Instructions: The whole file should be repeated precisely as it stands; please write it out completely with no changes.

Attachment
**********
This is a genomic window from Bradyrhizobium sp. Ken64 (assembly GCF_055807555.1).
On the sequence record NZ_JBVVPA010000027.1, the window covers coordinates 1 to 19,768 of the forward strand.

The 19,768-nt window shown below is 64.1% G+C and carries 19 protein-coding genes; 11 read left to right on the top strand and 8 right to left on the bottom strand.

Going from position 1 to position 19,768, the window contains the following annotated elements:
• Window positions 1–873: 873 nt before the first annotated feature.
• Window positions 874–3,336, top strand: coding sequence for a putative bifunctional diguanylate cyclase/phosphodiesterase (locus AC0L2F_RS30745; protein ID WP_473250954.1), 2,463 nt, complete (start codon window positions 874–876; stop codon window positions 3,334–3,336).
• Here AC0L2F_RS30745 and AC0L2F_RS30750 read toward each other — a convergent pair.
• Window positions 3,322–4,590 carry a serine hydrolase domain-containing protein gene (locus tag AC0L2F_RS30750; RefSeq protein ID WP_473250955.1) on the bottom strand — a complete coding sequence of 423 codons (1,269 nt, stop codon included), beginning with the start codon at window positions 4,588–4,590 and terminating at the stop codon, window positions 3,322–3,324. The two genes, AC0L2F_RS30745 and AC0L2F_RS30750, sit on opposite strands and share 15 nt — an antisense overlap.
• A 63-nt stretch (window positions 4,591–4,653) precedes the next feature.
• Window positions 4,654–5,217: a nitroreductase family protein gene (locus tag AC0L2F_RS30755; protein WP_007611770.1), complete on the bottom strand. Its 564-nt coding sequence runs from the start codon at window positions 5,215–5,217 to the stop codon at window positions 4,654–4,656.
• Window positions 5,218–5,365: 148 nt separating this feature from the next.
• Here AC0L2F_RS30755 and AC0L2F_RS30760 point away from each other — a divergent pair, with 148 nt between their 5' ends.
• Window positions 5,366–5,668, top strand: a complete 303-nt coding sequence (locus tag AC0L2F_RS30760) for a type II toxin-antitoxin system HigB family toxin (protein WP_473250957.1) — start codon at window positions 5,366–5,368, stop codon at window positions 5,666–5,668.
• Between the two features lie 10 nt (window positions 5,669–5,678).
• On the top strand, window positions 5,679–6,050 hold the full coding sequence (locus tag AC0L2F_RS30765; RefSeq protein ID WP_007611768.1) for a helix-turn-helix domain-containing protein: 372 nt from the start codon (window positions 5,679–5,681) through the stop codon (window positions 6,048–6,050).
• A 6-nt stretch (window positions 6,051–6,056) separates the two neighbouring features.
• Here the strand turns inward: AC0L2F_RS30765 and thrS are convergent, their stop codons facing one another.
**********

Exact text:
This is a genomic window from Bradyrhizobium sp. Ken64 (assembly GCF_055807555.1).
On the sequence record NZ_JBVVPA010000027.1, the window covers coordinates 1 to 19,768 of the forward strand.

The 19,768-nt window shown below is 64.1% G+C and carries 19 protein-coding genes; 11 read left to right on the top strand and 8 right to left on the bottom strand.

Going from position 1 to position 19,768, the window contains the following annotated elements:
• Window positions 1–873: 873 nt before the first annotated feature.
• Window positions 874–3,336, top strand: coding sequence for a putative bifunctional diguanylate cyclase/phosphodiesterase (locus AC0L2F_RS30745; protein ID WP_473250954.1), 2,463 nt, complete (start codon window positions 874–876; stop codon window positions 3,334–3,336).
• Here AC0L2F_RS30745 and AC0L2F_RS30750 read toward each other — a convergent pair.
• Window positions 3,322–4,590 carry a serine hydrolase domain-containing protein gene (locus tag AC0L2F_RS30750; RefSeq protein ID WP_473250955.1) on the bottom strand — a complete coding sequence of 423 codons (1,269 nt, stop codon included), beginning with the start codon at window positions 4,588–4,590 and terminating at the stop codon, window positions 3,322–3,324. The two genes, AC0L2F_RS30745 and AC0L2F_RS30750, sit on opposite strands and share 15 nt — an antisense overlap.
• A 63-nt stretch (window positions 4,591–4,653) precedes the next feature.
• Window positions 4,654–5,217: a nitroreductase family protein gene (locus tag AC0L2F_RS30755; protein WP_007611770.1), complete on the bottom strand. Its 564-nt coding sequence runs from the start codon at window positions 5,215–5,217 to the stop codon at window positions 4,654–4,656.
• Window positions 5,218–5,365: 148 nt separating this feature from the next.
• Here AC0L2F_RS30755 and AC0L2F_RS30760 point away from each other — a divergent pair, with 148 nt between their 5' ends.
• Window positions 5,366–5,668, top strand: a complete 303-nt coding sequence (locus tag AC0L2F_RS30760) for a type II toxin-antitoxin system HigB family toxin (protein WP_473250957.1) — start codon at window positions 5,366–5,368, stop codon at window positions 5,666–5,668.
• Between the two features lie 10 nt (window positions 5,669–5,678).
• On the top strand, window positions 5,679–6,050 hold the full coding sequence (locus tag AC0L2F_RS30765; RefSeq protein ID WP_007611768.1) for a helix-turn-helix domain-containing protein: 372 nt from the start codon (window positions 5,679–5,681) through the stop codon (window positions 6,048–6,050).
• A 6-nt stretch (window positions 6,051–6,056) separates the two neighbouring features.
• Here the strand turns inward: AC0L2F_RS30765 and thrS are convergent, their stop codons facing one another.